History of the University Library

The University Library on the Erasmuslaan is the campus's treasury. Its Special Collections and the Catholic Documentation Centre (KDC), founded in 1969, preserve numerous books, objects and archives; kilometres of interesting heritage, sometimes centuries old, sometimes relatively young.

There is no such thing as a university without books and journals. When the Nijmegen university was founded in 1923 (then called Catholic University), the University Library was located in the city centre. After World War II, it moved to Villa Stella Maris on the Van Schaeck Mathonsingel. The current building on Erasmuslaan was moved into in 1968.

Students in the reading room of the University Library at Villa Stella Maris on Van Schaeck Mathonsingel.
Studying in the University Library reading room (1946-1967) at Villa Stella Maris on Van Schaeck Mathonsingel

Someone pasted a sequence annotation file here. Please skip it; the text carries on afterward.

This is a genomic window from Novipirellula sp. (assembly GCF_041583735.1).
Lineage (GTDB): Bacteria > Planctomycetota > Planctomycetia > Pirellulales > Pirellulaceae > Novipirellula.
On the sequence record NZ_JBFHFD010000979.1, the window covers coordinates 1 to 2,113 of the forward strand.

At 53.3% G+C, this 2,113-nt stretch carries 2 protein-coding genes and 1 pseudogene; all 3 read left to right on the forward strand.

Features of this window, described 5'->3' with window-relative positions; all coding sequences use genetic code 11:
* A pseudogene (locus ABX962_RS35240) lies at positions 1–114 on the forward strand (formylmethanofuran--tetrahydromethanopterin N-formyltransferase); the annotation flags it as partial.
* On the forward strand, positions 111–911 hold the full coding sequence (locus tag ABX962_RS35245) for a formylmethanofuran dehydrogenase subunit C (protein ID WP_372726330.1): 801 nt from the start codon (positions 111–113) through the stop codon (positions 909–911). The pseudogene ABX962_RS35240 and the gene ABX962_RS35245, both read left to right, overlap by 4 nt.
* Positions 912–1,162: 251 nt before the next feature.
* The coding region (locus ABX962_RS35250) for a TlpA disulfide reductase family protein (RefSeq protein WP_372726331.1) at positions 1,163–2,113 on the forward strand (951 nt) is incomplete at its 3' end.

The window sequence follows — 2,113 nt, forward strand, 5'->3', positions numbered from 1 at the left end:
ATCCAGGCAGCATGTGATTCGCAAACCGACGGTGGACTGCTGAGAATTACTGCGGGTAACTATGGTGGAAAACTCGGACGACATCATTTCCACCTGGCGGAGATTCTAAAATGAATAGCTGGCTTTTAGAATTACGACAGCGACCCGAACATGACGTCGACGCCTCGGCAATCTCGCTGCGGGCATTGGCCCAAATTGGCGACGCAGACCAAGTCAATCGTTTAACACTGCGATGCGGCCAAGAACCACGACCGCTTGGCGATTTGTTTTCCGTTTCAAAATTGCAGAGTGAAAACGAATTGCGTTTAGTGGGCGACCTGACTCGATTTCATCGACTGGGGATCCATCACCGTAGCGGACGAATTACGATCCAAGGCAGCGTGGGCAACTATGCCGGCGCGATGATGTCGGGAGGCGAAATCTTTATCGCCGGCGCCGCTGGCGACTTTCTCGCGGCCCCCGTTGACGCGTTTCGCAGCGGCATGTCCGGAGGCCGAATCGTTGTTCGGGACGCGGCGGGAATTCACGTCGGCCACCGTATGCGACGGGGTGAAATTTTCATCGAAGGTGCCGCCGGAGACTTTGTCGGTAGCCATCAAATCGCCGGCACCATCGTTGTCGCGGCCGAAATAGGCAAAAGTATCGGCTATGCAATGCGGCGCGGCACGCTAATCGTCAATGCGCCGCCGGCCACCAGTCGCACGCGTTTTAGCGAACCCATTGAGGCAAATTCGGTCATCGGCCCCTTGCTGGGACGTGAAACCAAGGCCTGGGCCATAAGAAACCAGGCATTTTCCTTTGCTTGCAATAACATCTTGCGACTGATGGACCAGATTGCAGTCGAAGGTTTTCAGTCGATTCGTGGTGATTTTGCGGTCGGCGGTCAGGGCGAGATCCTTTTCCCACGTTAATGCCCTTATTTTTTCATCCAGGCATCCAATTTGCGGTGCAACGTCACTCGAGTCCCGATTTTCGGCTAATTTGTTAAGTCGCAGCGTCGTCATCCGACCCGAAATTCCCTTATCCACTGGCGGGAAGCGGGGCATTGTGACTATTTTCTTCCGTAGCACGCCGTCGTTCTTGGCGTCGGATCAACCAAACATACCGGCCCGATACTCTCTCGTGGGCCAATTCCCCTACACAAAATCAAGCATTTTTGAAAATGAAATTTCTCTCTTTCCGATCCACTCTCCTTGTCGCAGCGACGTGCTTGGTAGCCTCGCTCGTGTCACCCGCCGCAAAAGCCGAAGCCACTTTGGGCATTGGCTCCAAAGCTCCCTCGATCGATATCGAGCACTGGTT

Browse through books

Radboud University's library has a rich and diverse collection of manuscripts, incunabula, old prints and special books from the more recent past. All these books cover a shelf length of about 5 kilometres. That corresponds to an imaginary one-hour walk, which takes one past 90 medieval manuscripts, 400 manuscripts produced after 1600, 38,000 books printed before 1801 - including 150 incunabula (printed before 1501) and 534 post-incunabula (printed between 1501 and 1540) - and specialised modern sub-collections. In addition, the collection includes 120,000 nineteenth-century prints (1801-1900). Together, all these books make up the Special Collections of Radboud University.

Since its foundation in 1923, Radboud University has built up a special book collection of stature. A selection of these have been placed in the Radboud Bookcase, arranged by theme. Visit the Radboud Bookcase and digitally browse through the treasures of the Special Collections!

Check out the Radboud Bookcase (in Dutch)


Exterior of the UB (since 1968) on the Erasmuslaan, with the Erasmus building in the background
Exterior of the UB (since 1968) on the Erasmuslaan, with the Erasmus building in the background